Sources for the Study of the History of Baruch College

The purpose of this guide is to present an overview of sources available on the history of Baruch College from its beginnings as the Free Academy in 1849.

What's included in this research guide?

The history of Baruch College is interwoven with that of City College, which consequently means that many of the archival documents, manuscripts and ephemeral materials are housed in the CCNY archives. However, the guide is not limited to the materials at either Baruch or at the College of the City of New York, since the history of the college is intertwined with the history of the city and the other educational venues that were operating at the time. A listing of fugitive sources is included in this guide.

Overview Sources

Berrol, Selma. Getting Down to Business: Baruch College in the City of New York, 1847-1887. New York: Greenwood Press, 1989.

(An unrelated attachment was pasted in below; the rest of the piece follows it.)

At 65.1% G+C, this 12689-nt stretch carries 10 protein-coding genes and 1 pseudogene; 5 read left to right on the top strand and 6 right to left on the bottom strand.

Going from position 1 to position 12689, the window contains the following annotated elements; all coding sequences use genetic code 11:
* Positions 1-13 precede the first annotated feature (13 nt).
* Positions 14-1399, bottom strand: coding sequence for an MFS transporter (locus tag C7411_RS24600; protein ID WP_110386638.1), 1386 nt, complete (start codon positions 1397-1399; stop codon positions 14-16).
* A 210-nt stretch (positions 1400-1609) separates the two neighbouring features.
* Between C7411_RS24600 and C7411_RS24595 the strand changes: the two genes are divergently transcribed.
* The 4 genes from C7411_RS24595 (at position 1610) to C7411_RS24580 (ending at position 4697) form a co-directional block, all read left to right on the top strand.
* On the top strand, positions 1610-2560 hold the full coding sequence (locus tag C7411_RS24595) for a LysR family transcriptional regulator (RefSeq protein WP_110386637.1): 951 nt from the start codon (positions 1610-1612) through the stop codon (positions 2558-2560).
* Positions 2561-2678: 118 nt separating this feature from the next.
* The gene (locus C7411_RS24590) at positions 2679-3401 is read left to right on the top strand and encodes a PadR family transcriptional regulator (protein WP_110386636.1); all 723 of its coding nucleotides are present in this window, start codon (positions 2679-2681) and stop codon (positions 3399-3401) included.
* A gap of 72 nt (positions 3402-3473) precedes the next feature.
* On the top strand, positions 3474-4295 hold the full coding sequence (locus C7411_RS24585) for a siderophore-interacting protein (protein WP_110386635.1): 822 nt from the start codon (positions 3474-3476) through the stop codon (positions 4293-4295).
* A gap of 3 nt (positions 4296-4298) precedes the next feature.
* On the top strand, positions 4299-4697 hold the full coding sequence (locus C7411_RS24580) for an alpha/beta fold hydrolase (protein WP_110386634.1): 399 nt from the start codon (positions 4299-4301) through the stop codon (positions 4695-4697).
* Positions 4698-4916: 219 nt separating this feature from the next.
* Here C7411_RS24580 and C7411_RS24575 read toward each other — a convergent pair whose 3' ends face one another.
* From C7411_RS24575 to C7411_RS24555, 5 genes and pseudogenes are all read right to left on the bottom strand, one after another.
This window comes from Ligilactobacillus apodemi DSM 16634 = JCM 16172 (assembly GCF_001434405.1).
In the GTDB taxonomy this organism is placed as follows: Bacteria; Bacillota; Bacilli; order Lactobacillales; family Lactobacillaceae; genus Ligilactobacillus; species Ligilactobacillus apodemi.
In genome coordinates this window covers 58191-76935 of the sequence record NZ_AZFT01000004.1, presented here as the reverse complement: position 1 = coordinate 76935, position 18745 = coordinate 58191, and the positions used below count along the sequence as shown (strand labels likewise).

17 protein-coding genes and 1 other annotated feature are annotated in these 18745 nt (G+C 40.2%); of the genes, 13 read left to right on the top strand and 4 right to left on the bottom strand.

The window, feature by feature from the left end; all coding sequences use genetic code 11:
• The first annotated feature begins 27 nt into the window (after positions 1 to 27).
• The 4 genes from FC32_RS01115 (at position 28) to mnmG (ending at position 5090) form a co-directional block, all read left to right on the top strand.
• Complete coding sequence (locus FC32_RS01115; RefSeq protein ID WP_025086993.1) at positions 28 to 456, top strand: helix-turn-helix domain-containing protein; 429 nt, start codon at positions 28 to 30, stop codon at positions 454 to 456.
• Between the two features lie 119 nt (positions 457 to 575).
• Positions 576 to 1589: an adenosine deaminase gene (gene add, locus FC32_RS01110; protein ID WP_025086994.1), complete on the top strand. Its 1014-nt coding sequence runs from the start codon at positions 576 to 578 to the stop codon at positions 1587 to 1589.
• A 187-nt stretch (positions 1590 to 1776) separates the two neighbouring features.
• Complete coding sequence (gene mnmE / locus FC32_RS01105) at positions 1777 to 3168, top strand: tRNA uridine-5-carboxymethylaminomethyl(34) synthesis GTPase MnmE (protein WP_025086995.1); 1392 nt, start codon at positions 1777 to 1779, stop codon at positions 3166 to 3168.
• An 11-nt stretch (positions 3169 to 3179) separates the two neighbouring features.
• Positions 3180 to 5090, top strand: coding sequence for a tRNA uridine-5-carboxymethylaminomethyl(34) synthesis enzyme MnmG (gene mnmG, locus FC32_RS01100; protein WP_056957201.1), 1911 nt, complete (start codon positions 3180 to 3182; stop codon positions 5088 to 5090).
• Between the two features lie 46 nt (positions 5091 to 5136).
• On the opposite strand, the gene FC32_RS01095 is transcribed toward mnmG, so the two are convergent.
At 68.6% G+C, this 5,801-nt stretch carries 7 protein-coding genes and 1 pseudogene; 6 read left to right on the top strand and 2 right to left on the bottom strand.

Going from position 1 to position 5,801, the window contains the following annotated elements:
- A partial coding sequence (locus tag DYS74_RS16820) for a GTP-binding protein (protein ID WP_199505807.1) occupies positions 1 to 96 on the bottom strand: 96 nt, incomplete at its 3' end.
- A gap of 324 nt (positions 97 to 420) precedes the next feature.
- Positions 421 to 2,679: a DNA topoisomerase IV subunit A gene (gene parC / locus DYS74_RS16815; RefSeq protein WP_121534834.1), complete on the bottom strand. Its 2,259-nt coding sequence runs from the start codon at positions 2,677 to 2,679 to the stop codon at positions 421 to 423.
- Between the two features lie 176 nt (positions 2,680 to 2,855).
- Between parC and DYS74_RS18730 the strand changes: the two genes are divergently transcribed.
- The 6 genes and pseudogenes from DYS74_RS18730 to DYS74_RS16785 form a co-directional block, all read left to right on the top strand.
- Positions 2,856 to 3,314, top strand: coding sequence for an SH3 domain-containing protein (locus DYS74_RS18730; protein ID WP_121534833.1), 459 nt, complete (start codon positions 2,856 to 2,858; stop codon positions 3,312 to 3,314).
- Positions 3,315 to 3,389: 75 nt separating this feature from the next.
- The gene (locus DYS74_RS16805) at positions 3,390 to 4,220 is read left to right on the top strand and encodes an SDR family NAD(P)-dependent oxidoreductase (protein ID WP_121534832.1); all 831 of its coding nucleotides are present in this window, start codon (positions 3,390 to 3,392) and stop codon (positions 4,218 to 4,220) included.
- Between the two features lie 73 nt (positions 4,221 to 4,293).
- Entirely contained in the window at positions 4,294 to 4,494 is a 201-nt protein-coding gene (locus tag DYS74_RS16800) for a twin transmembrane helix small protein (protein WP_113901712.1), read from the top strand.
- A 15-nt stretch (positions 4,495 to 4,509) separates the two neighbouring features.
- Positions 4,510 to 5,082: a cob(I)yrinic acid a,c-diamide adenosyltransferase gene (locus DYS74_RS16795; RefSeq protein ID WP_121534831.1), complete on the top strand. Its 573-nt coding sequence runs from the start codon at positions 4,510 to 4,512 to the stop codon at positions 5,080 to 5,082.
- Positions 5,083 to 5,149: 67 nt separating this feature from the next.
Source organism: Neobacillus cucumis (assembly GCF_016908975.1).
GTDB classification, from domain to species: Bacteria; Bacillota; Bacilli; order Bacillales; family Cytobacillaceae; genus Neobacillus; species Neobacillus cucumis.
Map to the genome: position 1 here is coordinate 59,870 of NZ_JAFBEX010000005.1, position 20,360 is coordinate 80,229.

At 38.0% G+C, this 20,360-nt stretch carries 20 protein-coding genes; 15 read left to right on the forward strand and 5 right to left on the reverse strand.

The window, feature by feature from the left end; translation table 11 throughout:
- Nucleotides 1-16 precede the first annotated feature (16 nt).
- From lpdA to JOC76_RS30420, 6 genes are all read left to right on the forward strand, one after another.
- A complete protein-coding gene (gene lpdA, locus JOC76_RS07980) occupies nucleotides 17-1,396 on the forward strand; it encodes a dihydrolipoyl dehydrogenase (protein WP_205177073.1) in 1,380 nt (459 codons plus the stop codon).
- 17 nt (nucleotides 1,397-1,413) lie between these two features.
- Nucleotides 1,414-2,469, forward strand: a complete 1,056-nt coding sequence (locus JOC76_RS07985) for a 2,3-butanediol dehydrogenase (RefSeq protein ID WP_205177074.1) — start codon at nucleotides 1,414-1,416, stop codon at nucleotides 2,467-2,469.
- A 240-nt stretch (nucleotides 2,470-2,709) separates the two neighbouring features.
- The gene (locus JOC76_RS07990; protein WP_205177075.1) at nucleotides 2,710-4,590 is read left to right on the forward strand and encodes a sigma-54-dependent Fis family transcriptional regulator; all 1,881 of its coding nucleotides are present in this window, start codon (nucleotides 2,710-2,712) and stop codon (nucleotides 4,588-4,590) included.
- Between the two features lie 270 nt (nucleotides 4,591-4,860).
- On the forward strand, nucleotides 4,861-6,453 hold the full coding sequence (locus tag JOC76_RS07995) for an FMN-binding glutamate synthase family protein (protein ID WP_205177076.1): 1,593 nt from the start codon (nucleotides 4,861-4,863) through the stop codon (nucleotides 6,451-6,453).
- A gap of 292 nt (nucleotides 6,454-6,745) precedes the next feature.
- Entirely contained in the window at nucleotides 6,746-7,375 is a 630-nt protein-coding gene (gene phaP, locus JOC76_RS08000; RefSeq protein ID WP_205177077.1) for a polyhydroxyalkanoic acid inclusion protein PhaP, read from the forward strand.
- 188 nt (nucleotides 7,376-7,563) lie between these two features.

Professor Berrol, a former Professor of History at Baruch College, wrote this detailed overview of the college from its beginnings to 1987.

Bowker, R.R. The College of the City of New York: 1847-1895 (Reprinted from the University Magazine), 1895. Available at Baruch College and on-line through Hathitrust.

Bowker, a graduate of the class of 1865 takes a nostalgic look back at his alma mater.

Mosenenthal, Philip J. and Charles F. Horne, The City College Memories of Sixty Years.N.Y.G.P., 1907. Available at the Baruch College library and ton-line through Hathitrust.

Two early graduates wrote a substantial book when the college was moving to its new St. Nicholas Heights campus.

Roff, Sandra and Anthony Cucchiara and Barbara Dunlap. From the Free Academy to CUNY: Illustrating Public Higher Education in New York City, 1847-1997. New York: Fordham University Press, 2000.

17 Lexington Avenue

17 Lexington Avenue under construction.

17 Lexington Avenue
(Baruch College Archives and Special Collections)

About Me

Jessica Wagner Webster's picture
Jessica Wagner Webster
Contact:
Newman Library, 523
Subjects:History

Publication Note

This Research Guide was originally created by Professor Sandra Roff.